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Wendy Sandler

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Wendy Sandler is Professor of Linguistics at the University of Haifa and Founding Director of the Sign Language Research Lab there.  She received her PhD in theoretical linguistics from the University of Texas-Austin.  She has developed models of sign language phonology and prosody that exploit general linguistic principles to reveal both the similarities and the differences in natural languages in two modalities. More recently, her work has turned to the emergence of new sign languages and ways in which the body is recruited to manifest increasingly complex linguistic form within a community of signers. With the GRAMBY project, Wendy Sandler's work expands to explore the relation between the body and the compositional structure of human language. Principal Investigator, The Grammar of the Body Project. Website

Katja Liebal

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Katja Liebal works as a professor for Comparative Developmental Psychology at the Freie Universität Berlin. Her main research interest centers on the multimodal communication of nonhuman apes and humans, with focus on the developmental trajectories of their gestural and facial communication and their cognitive foundations. Senior Researcher, Chimpanzee Communication Project. Website

Atay Citron

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Atay Citron is associate professor and former chair of the Theatre Department at the University of Haifa. He is the head of the Ebisu Sign Language Theatre Laboratory and the director of its first show, It’s Not About Ebisu. In 2006, he founded the first full-time academic training program for medical clowns, and since then, he has been studying the work of medical clowns as well as the work of ritual clowns, shamans and traditional healers all over the world. He holds a Ph.D. from the Department of Performance Studies, New York University, and is the co-editor of Performance Studies in Motion (Bloomsbury, 2014). Citron is an independent theatre artist. He served as artistic director of international and alternative theatre festivals, and was awarded the 2004 Rosenblum Prize for excellence in the performing arts. Senior Researcher, Theatre Project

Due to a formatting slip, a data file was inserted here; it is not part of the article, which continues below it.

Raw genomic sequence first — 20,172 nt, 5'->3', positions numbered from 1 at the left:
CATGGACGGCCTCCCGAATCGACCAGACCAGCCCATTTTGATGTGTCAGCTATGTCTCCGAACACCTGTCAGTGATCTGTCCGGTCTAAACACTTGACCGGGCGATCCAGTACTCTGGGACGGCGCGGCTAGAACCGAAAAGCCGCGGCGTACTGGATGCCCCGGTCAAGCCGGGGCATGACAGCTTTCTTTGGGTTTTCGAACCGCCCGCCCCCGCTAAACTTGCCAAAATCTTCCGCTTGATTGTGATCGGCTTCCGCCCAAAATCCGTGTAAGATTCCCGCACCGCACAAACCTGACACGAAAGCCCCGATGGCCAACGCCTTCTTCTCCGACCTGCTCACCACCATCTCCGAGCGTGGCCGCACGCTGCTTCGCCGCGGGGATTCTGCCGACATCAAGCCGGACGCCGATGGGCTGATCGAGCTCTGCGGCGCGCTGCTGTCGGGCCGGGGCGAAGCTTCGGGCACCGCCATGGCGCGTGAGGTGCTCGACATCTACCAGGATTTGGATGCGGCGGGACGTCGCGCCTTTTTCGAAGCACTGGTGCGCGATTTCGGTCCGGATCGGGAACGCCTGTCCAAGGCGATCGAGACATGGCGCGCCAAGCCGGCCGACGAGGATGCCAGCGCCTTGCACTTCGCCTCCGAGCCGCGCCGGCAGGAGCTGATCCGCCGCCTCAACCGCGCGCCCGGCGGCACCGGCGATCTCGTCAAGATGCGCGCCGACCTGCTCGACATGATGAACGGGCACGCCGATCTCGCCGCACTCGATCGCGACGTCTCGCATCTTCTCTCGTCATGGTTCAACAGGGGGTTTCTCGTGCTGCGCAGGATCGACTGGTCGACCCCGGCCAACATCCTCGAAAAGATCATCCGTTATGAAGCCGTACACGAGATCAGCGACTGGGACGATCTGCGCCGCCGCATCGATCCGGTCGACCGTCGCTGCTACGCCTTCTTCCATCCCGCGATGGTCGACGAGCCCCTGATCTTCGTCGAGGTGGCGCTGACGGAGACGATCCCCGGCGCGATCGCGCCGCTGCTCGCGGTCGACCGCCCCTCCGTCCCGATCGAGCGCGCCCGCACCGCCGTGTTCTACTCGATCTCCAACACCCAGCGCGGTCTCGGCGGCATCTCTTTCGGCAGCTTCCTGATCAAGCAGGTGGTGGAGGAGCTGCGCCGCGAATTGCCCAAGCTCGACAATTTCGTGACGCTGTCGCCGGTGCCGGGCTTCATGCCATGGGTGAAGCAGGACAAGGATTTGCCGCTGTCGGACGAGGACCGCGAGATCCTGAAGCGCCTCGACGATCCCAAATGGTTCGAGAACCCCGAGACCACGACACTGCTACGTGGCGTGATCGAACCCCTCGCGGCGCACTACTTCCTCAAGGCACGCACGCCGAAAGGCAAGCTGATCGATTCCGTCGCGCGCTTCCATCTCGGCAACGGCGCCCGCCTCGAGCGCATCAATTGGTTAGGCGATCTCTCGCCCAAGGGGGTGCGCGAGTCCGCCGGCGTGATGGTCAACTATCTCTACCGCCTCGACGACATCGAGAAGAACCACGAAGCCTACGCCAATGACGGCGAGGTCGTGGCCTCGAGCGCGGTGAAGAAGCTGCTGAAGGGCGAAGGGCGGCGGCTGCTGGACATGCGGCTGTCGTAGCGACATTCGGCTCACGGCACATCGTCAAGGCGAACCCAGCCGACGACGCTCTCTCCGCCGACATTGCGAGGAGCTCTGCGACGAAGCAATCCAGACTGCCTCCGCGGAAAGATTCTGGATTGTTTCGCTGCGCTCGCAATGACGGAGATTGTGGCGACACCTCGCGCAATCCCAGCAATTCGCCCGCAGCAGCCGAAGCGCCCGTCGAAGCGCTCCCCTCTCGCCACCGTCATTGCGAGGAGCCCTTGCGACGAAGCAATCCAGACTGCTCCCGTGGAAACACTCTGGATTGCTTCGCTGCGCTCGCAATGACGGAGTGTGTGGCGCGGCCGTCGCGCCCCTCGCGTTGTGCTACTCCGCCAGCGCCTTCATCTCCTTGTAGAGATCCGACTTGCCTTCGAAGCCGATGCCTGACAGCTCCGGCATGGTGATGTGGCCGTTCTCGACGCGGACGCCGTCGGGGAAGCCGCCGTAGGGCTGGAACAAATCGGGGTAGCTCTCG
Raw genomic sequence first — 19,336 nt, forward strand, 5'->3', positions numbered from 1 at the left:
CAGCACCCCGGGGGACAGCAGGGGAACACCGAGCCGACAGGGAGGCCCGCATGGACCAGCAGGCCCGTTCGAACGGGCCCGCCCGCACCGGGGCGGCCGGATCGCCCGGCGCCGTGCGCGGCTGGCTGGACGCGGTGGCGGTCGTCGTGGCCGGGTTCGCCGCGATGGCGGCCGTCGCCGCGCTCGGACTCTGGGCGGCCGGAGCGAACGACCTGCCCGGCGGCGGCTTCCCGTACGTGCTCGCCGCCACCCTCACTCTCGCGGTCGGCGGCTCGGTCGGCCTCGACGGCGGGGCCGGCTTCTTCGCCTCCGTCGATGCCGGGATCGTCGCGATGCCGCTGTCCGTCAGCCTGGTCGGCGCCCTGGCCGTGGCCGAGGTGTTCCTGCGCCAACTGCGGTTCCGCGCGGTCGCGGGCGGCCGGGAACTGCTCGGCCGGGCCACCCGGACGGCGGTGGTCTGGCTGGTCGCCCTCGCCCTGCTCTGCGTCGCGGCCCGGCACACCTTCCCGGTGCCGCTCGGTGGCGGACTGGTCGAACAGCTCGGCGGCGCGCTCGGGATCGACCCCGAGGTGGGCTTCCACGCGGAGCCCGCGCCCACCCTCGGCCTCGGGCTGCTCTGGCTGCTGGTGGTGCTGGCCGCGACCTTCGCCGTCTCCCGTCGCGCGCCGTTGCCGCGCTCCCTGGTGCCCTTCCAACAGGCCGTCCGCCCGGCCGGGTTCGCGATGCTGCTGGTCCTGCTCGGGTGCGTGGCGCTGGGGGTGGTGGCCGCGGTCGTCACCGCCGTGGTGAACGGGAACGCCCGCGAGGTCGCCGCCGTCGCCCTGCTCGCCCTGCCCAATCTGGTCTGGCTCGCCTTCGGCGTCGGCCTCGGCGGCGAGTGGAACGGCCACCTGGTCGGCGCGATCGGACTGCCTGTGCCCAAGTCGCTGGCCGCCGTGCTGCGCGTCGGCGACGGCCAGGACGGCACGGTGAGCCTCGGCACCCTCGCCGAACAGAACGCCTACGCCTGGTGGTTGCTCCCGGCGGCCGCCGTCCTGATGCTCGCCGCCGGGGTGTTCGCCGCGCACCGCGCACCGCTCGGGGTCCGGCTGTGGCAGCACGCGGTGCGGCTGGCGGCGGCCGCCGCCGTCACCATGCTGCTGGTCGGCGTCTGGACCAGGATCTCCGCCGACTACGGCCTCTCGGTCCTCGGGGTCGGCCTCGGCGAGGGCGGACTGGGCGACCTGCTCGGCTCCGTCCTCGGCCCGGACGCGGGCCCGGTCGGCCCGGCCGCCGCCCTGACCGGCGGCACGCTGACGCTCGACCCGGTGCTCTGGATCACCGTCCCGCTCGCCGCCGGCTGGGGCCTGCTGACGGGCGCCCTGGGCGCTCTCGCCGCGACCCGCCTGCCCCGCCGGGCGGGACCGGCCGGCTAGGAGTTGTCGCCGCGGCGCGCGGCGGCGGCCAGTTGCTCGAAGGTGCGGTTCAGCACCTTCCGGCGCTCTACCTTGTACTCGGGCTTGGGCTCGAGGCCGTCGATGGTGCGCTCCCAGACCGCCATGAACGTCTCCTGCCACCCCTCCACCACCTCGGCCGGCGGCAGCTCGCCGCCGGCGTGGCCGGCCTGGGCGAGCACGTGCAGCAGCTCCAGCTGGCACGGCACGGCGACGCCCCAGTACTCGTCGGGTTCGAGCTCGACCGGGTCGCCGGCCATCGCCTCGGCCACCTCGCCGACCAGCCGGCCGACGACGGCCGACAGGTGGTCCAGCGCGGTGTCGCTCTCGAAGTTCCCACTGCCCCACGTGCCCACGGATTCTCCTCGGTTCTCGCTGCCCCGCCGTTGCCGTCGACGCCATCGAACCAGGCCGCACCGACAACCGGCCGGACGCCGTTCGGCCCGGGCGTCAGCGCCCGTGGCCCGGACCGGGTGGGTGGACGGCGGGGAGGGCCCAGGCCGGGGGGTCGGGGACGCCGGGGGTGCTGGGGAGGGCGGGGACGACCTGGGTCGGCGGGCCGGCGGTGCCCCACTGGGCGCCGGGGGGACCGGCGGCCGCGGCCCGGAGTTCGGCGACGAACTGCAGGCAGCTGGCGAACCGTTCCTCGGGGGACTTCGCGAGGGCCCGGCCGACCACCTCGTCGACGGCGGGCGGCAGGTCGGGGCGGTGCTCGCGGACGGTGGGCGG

Simone Shamay-Tsoory

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Simone Shamay-Tsoory is Professor of Psychology at the University of Haifa, Israel. Her work seeks to understand the neural mechanisms underlying social behaviour and in particularly empathy. To address these issues she works with various populations of patients as well as with healthy individuals and uses neuroscience tools including neuroimaging, neurostimulation and psycho- pharmacological techniques. Senior Researcher, Brain Activity Project. Website

 

 

                                                                                                                                                                                                                     

Federica Cavicchio

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After completing my Ph.D from the Universita' degli studi di Trento (Italy) in Cognitive Neuroscience, with a thesis on computational aspects of emotion and cooperation (under the supervision of Prof. Massimo Poesio), I won a Marie Curie fellowship and worked at the University of Birmingham (UK) with Sotaro Kita on bilingualism and co-speech gesture transfer. I am currently working  in the Sign Language Research Lab as a post doctoral researcher on the ERC funded Grammar of the Body Project.  My goal is to investigate combinatoriality / recombinatoriality of facial expressions and body gestures in extreme emotion displays.  The  research team will investigate how each face and body  articulator is used and which combinations of those are plausible and communicative and which are not.

Linda Scheider

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 Linda Scheider works as a PostDoc in the GRAMBY project and is affiliated with the Freie Universität in Berlin, Germany. Her research interest concerns the communicative and emotional expressions of chimpanzees and the link to similar human expressions. She is a FACS coder for humans and different non-human primate species. Her work focuses on whole body expressions as well (gestures and body positions) and how these elements are combined when used in social interactions. Her methods include observational studies on chimpanzees in Zoos and semi-wild conditions and eye-tracking. Website

Rose Stamp

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My research interests include sign linguistics, sociolinguistics, corpus linguistics and, in particular, variation and change within smaller unique deaf communities. For the past few years I have been working with the British Sign Language (BSL) Corpus Project team (http://www.bslcorpusproject.org/). I completed my PhD in sociolinguistic variation and change of BSL at the Deafness, Cognition and Language Research Centre (DCAL) in London, looking at several different aspects of how the language is changing and the reasons why. ​

I started working at the Sign Language Research Lab in 2014 as a post doctoral researcher on the Grammar of the Body Project. My role on the Grammar of the Body Project will be to look comparatively at Israeli, Al Sayyid Bedouin and Kfar Qasem Sign Languages. As part of the sign language team, we will be investigating how each articulator is used linguistically across generations of signers.​